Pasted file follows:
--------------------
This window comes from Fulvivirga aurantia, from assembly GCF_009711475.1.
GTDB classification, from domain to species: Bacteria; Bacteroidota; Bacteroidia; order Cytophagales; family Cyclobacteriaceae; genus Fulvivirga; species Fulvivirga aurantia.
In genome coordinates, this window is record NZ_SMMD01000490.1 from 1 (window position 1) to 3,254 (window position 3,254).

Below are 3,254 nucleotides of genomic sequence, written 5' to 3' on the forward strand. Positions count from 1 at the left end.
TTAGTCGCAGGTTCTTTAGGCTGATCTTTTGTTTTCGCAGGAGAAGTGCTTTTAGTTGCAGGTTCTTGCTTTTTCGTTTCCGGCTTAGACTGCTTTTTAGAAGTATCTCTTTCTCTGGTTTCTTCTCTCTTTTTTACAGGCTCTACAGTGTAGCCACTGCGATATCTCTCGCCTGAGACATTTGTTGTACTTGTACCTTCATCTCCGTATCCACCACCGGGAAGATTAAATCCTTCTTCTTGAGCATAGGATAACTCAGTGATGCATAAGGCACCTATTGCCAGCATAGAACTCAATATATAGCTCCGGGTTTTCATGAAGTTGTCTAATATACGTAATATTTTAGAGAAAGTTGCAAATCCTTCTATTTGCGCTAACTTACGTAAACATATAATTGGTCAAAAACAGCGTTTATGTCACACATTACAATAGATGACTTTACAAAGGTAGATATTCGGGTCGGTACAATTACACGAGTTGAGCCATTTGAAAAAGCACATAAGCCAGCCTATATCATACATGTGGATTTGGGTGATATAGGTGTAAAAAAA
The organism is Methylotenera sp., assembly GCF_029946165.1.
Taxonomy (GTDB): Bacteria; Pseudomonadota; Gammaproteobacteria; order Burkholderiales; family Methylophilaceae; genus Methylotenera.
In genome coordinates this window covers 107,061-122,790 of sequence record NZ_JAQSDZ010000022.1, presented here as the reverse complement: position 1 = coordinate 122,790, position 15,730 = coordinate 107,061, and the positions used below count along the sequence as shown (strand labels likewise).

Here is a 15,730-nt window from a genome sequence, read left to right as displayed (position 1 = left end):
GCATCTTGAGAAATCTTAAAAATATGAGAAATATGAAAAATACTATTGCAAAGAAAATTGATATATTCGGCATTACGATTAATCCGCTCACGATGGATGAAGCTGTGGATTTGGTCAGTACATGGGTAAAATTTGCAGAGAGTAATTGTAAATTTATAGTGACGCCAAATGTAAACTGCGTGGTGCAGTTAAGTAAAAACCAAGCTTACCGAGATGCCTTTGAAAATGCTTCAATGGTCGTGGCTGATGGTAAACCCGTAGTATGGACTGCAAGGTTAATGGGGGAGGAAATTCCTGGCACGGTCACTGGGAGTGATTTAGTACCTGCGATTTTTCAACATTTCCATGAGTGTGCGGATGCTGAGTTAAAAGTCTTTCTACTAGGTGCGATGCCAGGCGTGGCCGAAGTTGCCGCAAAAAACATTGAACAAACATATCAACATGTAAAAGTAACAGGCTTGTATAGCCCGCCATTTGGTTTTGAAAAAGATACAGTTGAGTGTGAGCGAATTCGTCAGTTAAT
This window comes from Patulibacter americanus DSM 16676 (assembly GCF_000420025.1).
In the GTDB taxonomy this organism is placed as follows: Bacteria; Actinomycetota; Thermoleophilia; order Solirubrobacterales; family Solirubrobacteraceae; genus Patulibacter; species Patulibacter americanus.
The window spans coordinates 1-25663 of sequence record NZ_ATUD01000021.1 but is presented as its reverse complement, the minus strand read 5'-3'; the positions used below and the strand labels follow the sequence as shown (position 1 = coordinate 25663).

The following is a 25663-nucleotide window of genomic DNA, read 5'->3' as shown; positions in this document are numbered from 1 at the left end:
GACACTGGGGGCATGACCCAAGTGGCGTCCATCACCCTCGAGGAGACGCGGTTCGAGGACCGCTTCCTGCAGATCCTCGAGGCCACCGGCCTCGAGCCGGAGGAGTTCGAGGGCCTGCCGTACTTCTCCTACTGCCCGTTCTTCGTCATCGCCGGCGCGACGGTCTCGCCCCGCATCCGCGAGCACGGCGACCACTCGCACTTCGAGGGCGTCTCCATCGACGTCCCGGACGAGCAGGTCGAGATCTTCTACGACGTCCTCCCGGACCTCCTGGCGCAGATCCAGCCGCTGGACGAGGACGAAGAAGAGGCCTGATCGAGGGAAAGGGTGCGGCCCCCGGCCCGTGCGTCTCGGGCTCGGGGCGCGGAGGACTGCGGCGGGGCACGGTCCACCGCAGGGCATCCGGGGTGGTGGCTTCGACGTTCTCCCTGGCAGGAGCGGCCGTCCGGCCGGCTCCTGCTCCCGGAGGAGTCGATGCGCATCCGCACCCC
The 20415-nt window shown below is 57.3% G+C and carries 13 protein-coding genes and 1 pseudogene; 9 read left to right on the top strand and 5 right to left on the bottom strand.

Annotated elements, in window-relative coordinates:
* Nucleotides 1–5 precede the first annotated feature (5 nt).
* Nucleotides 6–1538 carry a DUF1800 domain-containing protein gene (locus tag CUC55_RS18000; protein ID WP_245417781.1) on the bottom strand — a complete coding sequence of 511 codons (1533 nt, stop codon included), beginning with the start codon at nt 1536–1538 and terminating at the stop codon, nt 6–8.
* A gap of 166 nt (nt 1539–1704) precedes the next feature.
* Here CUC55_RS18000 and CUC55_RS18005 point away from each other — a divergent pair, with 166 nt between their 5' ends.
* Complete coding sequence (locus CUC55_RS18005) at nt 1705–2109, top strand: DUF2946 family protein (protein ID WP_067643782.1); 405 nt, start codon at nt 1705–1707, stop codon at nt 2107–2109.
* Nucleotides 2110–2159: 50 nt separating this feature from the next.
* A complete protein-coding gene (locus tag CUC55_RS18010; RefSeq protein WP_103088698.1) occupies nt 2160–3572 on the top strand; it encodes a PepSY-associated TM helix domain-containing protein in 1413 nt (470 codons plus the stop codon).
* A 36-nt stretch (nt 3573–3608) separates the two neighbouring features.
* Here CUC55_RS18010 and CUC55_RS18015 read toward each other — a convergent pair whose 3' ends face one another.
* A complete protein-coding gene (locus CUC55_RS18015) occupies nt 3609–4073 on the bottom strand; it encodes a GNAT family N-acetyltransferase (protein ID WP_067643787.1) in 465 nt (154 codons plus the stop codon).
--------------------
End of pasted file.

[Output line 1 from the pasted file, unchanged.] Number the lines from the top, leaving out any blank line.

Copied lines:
This window comes from Fulvivirga aurantia, from assembly GCF_009711475.1.